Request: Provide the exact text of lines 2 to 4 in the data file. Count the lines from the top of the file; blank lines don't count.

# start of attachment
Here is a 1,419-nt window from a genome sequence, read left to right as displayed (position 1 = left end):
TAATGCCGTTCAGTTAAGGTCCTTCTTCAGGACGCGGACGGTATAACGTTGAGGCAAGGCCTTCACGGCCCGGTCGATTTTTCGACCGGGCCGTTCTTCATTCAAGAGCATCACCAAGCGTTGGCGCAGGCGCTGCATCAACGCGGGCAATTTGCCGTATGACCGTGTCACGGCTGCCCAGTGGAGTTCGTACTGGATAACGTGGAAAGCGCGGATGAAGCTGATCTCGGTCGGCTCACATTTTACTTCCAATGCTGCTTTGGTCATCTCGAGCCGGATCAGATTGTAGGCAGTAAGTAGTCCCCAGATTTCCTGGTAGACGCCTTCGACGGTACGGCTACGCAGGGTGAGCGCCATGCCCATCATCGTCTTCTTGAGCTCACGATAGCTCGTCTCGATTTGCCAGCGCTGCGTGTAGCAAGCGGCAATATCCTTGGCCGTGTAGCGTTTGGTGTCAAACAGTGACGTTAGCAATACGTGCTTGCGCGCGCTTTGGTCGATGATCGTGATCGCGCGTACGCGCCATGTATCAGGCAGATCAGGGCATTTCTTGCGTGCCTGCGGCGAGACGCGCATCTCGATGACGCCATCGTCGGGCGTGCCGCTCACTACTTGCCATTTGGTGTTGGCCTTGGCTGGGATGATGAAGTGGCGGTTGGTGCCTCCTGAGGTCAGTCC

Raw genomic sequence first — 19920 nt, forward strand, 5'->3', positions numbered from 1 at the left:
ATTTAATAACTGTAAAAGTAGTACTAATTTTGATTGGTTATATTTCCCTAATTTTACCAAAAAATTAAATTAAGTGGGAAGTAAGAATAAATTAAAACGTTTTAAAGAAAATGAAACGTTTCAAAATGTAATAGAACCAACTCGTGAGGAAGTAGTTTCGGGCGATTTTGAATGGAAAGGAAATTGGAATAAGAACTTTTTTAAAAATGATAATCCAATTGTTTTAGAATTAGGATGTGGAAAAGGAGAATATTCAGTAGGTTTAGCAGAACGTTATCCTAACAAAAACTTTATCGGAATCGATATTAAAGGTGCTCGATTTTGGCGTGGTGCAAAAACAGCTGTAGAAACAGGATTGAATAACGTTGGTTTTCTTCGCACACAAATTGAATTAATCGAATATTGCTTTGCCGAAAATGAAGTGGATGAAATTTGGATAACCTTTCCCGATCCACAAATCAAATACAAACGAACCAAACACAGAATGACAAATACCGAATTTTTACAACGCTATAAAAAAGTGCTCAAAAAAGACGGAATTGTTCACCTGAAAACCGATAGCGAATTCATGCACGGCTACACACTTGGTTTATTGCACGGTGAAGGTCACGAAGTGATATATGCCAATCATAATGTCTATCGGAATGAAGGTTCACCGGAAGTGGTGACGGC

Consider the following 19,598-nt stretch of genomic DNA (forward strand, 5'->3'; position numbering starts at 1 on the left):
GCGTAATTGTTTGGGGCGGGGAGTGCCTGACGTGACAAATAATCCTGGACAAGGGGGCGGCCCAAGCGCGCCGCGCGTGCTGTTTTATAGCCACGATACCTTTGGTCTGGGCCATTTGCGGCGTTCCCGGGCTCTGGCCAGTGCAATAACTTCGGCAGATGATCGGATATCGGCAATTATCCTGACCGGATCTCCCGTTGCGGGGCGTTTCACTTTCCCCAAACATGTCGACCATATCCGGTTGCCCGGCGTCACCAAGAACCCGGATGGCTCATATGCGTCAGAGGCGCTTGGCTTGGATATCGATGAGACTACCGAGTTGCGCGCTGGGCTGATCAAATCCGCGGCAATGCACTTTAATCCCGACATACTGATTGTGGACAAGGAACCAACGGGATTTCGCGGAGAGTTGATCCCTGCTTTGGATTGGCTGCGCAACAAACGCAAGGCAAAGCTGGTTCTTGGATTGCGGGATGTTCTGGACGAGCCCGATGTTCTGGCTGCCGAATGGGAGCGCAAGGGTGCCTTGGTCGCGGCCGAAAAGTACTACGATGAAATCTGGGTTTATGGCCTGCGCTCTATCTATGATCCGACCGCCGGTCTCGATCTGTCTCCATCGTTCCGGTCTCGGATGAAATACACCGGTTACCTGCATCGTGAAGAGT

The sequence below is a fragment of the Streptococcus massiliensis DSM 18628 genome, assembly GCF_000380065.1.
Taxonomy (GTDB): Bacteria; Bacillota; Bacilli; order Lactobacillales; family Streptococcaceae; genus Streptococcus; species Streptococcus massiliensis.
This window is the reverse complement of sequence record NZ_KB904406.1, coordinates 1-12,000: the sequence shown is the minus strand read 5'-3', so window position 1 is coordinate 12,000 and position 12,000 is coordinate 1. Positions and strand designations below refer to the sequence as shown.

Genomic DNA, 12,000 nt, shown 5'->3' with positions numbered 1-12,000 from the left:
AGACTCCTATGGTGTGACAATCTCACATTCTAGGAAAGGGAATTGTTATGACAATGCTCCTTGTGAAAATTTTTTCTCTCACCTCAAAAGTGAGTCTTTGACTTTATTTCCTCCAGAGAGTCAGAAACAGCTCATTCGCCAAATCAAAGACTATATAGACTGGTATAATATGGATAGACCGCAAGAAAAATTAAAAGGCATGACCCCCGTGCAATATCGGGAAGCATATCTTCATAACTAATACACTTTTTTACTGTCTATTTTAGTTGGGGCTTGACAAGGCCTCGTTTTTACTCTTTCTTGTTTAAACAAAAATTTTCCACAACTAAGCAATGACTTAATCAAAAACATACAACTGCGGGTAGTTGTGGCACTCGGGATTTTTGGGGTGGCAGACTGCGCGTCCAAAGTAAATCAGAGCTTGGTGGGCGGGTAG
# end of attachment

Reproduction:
TAATGCCGTTCAGTTAAGGTCCTTCTTCAGGACGCGGACGGTATAACGTTGAGGCAAGGCCTTCACGGCCCGGTCGATTTTTCGACCGGGCCGTTCTTCATTCAAGAGCATCACCAAGCGTTGGCGCAGGCGCTGCATCAACGCGGGCAATTTGCCGTATGACCGTGTCACGGCTGCCCAGTGGAGTTCGTACTGGATAACGTGGAAAGCGCGGATGAAGCTGATCTCGGTCGGCTCACATTTTACTTCCAATGCTGCTTTGGTCATCTCGAGCCGGATCAGATTGTAGGCAGTAAGTAGTCCCCAGATTTCCTGGTAGACGCCTTCGACGGTACGGCTACGCAGGGTGAGCGCCATGCCCATCATCGTCTTCTTGAGCTCACGATAGCTCGTCTCGATTTGCCAGCGCTGCGTGTAGCAAGCGGCAATATCCTTGGCCGTGTAGCGTTTGGTGTCAAACAGTGACGTTAGCAATACGTGCTTGCGCGCGCTTTGGTCGATGATCGTGATCGCGCGTACGCGCCATGTATCAGGCAGATCAGGGCATTTCTTGCGTGCCTGCGGCGAGACGCGCATCTCGATGACGCCATCGTCGGGCGTGCCGCTCACTACTTGCCATTTGGTGTTGGCCTTGGCTGGGATGATGAAGTGGCGGTTGGTGCCTCCTGAGGTCAGTCC

Raw genomic sequence first — 19920 nt, forward strand, 5'->3', positions numbered from 1 at the left:
ATTTAATAACTGTAAAAGTAGTACTAATTTTGATTGGTTATATTTCCCTAATTTTACCAAAAAATTAAATTAAGTGGGAAGTAAGAATAAATTAAAACGTTTTAAAGAAAATGAAACGTTTCAAAATGTAATAGAACCAACTCGTGAGGAAGTAGTTTCGGGCGATTTTGAATGGAAAGGAAATTGGAATAAGAACTTTTTTAAAAATGATAATCCAATTGTTTTAGAATTAGGATGTGGAAAAGGAGAATATTCAGTAGGTTTAGCAGAACGTTATCCTAACAAAAACTTTATCGGAATCGATATTAAAGGTGCTCGATTTTGGCGTGGTGCAAAAACAGCTGTAGAAACAGGATTGAATAACGTTGGTTTTCTTCGCACACAAATTGAATTAATCGAATATTGCTTTGCCGAAAATGAAGTGGATGAAATTTGGATAACCTTTCCCGATCCACAAATCAAATACAAACGAACCAAACACAGAATGACAAATACCGAATTTTTACAACGCTATAAAAAAGTGCTCAAAAAAGACGGAATTGTTCACCTGAAAACCGATAGCGAATTCATGCACGGCTACACACTTGGTTTATTGCACGGTGAAGGTCACGAAGTGATATATGCCAATCATAATGTCTATCGGAATGAAGGTTCACCGGAAGTGGTGACGGC